Nigeria may re-open border soon after neighbours agree on joint border patrol
London, Nov. 15, 2019 (AltAfrica)-There are glimpse of hope that the border closure by Nigeria may be re-opening soon after Nigeria, the Republic of Benin and Niger agreed to establish a joint border police to check the influx of foreign goods into West Africa’s largest market.
The three countries said in a joint communique in Abuja that the joint patrol team will comprise “the police, customs, immigration, navy and state security services of the three countries.”
The patrol is expected to hold its first meeting in Abuja, Nigeria’s capital city, on November 25.
Nigeria’s Foreign Affairs Minister, Geoffrey Onyeama, while reading the communiqué at the end of the meeting said the meeting took note of all concerns raised and agreed to establish a monitoring and evaluating committee of the three countries.
Onyeama said that the committee will comprise of Ministers of Finance, Trade, Foreign Affairs, Customs, Immigration and National Security Adviser.
He said that the Committee is with a mandate to ensure actions that would facilitate and enhance the suppression of smuggled goods and other related matters.
“The meeting agreed that the monitoring and evaluation committee will ensure the full implementation of the adopted mandate of the Joint Anti-Smuggling Human Trafficking Committee.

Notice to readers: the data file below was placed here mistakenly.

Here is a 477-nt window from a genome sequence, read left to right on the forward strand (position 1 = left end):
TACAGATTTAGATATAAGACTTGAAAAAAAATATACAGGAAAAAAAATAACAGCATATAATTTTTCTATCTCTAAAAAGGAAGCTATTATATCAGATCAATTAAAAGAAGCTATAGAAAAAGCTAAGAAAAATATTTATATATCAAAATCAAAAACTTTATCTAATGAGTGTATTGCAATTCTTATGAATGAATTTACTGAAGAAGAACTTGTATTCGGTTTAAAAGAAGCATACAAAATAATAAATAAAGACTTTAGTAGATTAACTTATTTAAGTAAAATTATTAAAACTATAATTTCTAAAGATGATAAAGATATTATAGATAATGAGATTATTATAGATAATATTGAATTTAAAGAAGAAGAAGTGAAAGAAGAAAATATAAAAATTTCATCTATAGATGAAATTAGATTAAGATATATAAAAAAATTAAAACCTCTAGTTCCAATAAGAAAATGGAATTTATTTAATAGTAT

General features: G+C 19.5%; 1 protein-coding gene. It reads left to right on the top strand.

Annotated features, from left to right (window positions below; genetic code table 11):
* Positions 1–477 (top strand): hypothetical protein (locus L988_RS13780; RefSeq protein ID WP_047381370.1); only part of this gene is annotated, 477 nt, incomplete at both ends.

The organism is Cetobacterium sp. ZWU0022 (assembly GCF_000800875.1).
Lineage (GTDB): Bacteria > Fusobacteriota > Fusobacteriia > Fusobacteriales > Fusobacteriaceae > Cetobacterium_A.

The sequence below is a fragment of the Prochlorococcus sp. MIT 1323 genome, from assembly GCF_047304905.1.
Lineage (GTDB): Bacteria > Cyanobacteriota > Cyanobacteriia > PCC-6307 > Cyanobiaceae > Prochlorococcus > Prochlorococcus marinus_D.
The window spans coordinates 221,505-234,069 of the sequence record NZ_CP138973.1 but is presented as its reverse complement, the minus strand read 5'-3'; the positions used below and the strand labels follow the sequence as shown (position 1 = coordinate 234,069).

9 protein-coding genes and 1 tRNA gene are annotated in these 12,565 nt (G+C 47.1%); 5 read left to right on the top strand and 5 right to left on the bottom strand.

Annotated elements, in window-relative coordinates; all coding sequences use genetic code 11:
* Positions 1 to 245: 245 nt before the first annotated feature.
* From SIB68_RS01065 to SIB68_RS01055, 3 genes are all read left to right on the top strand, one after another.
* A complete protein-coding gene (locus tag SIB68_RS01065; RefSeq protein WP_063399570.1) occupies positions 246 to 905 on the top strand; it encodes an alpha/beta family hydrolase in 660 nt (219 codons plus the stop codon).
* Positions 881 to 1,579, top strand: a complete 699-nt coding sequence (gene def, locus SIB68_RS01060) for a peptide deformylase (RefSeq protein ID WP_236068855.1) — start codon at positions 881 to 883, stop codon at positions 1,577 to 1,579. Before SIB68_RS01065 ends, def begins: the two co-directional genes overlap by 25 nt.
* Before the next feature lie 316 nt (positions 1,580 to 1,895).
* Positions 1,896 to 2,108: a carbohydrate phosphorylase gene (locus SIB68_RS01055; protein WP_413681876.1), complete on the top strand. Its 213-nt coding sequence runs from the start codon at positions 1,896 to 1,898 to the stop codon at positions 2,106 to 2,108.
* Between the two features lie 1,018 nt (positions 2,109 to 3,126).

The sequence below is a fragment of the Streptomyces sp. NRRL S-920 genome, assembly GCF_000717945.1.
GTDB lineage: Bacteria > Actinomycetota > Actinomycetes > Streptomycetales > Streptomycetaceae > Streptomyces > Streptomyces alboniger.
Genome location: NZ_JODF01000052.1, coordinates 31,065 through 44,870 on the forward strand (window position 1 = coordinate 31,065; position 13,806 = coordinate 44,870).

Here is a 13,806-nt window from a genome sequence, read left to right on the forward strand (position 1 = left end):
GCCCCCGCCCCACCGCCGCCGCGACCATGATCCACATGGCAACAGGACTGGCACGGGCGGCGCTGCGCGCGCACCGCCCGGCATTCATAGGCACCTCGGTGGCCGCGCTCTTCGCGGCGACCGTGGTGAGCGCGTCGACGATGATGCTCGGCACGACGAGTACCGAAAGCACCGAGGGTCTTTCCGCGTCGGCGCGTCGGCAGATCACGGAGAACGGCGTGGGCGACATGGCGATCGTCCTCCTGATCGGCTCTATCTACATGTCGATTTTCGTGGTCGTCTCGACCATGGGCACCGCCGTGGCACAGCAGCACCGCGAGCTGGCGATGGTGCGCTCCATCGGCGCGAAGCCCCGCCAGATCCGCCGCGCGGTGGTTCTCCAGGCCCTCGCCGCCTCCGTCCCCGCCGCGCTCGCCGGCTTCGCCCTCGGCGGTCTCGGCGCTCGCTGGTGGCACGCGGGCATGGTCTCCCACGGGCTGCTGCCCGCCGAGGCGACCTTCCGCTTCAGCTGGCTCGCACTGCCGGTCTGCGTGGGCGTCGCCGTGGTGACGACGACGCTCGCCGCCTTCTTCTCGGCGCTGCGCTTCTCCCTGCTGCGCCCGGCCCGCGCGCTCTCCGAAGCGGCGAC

“Nigeria, Benin also agreed on the establishment of trade facilitation committee among the three countries, comprising of Ministers of Finance and Trade.
“To promote intra-regional trade among the three countries, as well as put in place, sanctions against smuggling of goods.
“The governments agreed to ensure persons from the three countries to enter/exit each other’s state with valid ECOWAS recognised travel documents through recognised controlled posts.
“Establishment of Joint Border Patrol Team comprising the Police, Customs, Immigration of the three countries.
Nigeria closed its land borders to both Benin and Niger in a move the Nigerian government said was aimed curbing smuggling of goods, especially rice, into Nigeria, and illegal export of petroleum products out of the country.
Nigeria also ban supply of petrol to filling stations within 20 kilometre radius of its borders to stiffle smuggling.
The border closure is hurting the economies of Nigeria’s neighbours, which serves as transit countries for some of the goods meant for the Nigerian market.
Nigeria said the borders will remain closed until the end of January.
The policy earned President Muhammadu Buhari more than a few criticisms. But beneficiaries of the move said it was a step in the right direction.
The governor of Nigeria’s central bank said the policy has helped rice farmers and has upped job creation, albeit marginally.
“So, the benefit of the border closure is that it has helped to create jobs for our people, it has helped to bring the integrated rice milling that we have in the country back into business again and they are making money now,” Central Bank of Nigeria’s governor Godwin Emefiele said in October